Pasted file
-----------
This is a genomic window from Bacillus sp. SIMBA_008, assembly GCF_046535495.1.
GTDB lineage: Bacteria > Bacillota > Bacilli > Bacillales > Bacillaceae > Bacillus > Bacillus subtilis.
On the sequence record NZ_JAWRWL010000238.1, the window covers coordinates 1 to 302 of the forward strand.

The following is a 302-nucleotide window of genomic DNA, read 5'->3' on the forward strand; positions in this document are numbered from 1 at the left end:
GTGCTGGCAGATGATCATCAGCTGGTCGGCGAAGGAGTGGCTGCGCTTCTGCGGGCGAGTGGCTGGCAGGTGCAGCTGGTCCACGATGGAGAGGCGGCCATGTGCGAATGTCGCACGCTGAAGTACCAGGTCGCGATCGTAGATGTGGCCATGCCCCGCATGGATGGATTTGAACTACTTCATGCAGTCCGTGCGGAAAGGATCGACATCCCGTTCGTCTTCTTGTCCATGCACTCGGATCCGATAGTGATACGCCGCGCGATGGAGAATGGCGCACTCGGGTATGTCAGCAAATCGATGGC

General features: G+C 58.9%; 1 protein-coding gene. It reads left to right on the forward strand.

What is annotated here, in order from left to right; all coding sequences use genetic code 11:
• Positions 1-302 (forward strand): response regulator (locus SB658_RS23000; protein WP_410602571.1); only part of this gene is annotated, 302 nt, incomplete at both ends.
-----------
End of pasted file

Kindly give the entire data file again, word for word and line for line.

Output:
This is a genomic window from Bacillus sp. SIMBA_008, assembly GCF_046535495.1.
GTDB lineage: Bacteria > Bacillota > Bacilli > Bacillales > Bacillaceae > Bacillus > Bacillus subtilis.
On the sequence record NZ_JAWRWL010000238.1, the window covers coordinates 1 to 302 of the forward strand.

The following is a 302-nucleotide window of genomic DNA, read 5'->3' on the forward strand; positions in this document are numbered from 1 at the left end:
GTGCTGGCAGATGATCATCAGCTGGTCGGCGAAGGAGTGGCTGCGCTTCTGCGGGCGAGTGGCTGGCAGGTGCAGCTGGTCCACGATGGAGAGGCGGCCATGTGCGAATGTCGCACGCTGAAGTACCAGGTCGCGATCGTAGATGTGGCCATGCCCCGCATGGATGGATTTGAACTACTTCATGCAGTCCGTGCGGAAAGGATCGACATCCCGTTCGTCTTCTTGTCCATGCACTCGGATCCGATAGTGATACGCCGCGCGATGGAGAATGGCGCACTCGGGTATGTCAGCAAATCGATGGC

General features: G+C 58.9%; 1 protein-coding gene. It reads left to right on the forward strand.

What is annotated here, in order from left to right; all coding sequences use genetic code 11:
• Positions 1-302 (forward strand): response regulator (locus SB658_RS23000; protein WP_410602571.1); only part of this gene is annotated, 302 nt, incomplete at both ends.